Ginseng May Treat Influenza, RSV

<p>Using ginseng as an ingredient may benefit consumers in treating and preventing influenza and respiratory syncytial virus (RSV), a respiratory virus that infects the lungs and breathing passages, according to new research published in the journal Nutrients.</p>

ATLANTA—Using ginseng as an ingredient may benefit consumers in treating and preventing influenza and respiratory syncytial virus (RSV), a respiratory virus that infects the lungs and breathing passages, according to new research published in the journal Nutrients.

Ginseng, a well-known herbal medicine, has been reported to have anticancer, anti-inflammatory and immune modifying abilities. In addition, American ginseng is reported to have neurocognitive effects.  Study author Sang-Moo Kang and a team of researchers from Georgia State University's Institute for Biomedical Sciences found that red ginseng extract improves the survival of human lung epithelial cells infected with influenza virus. Also, treatment with red ginseng extract reduced the expression of genes that cause inflammation.

Seasonal influenza is a serious respiratory disease that causes annual epidemics in humans worldwide, resulting in about three to five million cases of severe illness and about 250,000 to 500,000 deaths, according to the World Health Organization. Influenza can spread quickly, and new, unexpected pandemic influenza viruses may emerge at any time and cross over to different species. The H1N1 influenza virus, a new strain known as swine flu that emerged in 2009, spread rapidly to more than 74 countries. There are also challenges with existing influenza vaccines, such as required annual updates and no protection against pandemic strains and bird flu.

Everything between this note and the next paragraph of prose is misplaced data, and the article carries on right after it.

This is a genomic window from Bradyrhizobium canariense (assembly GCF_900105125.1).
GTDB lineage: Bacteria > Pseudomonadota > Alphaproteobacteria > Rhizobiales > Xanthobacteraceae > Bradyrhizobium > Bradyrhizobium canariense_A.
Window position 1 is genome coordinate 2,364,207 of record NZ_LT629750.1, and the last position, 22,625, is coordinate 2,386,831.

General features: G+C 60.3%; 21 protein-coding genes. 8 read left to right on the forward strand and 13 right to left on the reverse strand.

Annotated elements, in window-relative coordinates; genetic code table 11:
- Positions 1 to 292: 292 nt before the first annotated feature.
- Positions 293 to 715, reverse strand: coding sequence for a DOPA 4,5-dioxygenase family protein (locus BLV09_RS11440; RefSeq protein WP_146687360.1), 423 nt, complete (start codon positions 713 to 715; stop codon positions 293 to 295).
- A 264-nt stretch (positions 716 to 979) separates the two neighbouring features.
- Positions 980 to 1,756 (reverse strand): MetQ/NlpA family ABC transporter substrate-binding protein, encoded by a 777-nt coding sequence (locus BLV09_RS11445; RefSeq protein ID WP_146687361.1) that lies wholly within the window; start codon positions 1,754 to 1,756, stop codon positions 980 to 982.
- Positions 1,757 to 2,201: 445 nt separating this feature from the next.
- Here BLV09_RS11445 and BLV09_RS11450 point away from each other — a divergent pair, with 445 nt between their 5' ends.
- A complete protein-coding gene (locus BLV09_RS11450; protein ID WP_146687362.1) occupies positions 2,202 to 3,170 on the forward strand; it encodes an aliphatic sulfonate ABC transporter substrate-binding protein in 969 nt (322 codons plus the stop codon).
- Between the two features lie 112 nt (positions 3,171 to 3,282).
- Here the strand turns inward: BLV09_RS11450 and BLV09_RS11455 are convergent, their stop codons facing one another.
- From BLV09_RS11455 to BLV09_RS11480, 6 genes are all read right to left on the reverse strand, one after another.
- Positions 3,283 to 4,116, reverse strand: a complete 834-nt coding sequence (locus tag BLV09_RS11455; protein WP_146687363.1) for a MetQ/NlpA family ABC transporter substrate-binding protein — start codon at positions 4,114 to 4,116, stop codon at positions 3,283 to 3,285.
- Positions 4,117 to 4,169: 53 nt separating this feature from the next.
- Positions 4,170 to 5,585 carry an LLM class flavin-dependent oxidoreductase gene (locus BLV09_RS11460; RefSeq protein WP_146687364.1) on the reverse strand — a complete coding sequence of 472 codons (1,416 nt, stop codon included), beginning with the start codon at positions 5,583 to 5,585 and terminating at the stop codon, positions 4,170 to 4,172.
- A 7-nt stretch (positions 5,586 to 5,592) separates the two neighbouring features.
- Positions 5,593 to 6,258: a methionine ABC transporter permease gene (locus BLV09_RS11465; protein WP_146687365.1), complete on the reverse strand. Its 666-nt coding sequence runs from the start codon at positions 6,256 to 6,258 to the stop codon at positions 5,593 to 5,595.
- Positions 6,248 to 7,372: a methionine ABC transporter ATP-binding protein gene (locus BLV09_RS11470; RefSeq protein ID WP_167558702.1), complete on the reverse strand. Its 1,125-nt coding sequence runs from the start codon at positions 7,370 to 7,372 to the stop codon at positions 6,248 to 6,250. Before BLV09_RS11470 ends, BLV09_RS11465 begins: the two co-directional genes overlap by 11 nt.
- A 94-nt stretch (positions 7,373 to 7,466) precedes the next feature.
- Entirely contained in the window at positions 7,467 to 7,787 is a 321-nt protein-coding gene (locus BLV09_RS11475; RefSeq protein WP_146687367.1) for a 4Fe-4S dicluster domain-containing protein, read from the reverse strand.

In addition, there are no vaccines available for RSV, which affects millions and is the leading cause of inflammatory bronchiolitis pneumonia and viral death in infants and in some elderly adults.

After infection with influenza A virus, mice used in Kang's study that were orally administered ginseng over a long time showed multiple immune modifying effects, such as stimulated antiviral production of proteins important in immune response and fewer inflammatory cells in their bronchial walls. The study indicates the beneficial effects of red ginseng extract on preventing influenza A virus infections could result from immune modifying capabilities of ginseng.

In his upcoming publication in the International Journal of Molecular Medicine, Kang investigated whether Korean red ginseng extract has antiviral effects, or the ability to treat RSV infection. Kang found Korean red ginseng extract improved the survival of human lung epithelial cells against RSV infection and inhibited the virus from replicating, or multiplying, in the body. In addition, treatment with Korean red ginseng extract suppressed the expression of RSV-induced inflammatory genes and the formation of chemically reactive molecules containing oxygen, which play a role in virus-induced epithelial damage in RSV.

Also, mice that were orally administered Korean red ginseng extract had lower viral levels after infection with RSV. The results suggest that Korean red ginseng extract has antiviral activity against RSV infection.

Kang has further demonstrated ginseng's beneficial effects on influenza and RSV in previously published studies.

Incorporating ginseng into food presents challenges because it has a bitter taste, and food processing can eliminate its healthful benefits. However, a few years ago researchers in Spain formulated low-lactose functional milk that maintained beneficial levels of American ginseng after processing and was pleasing to consumers, according to a study published in the Journal of Dairy Science.

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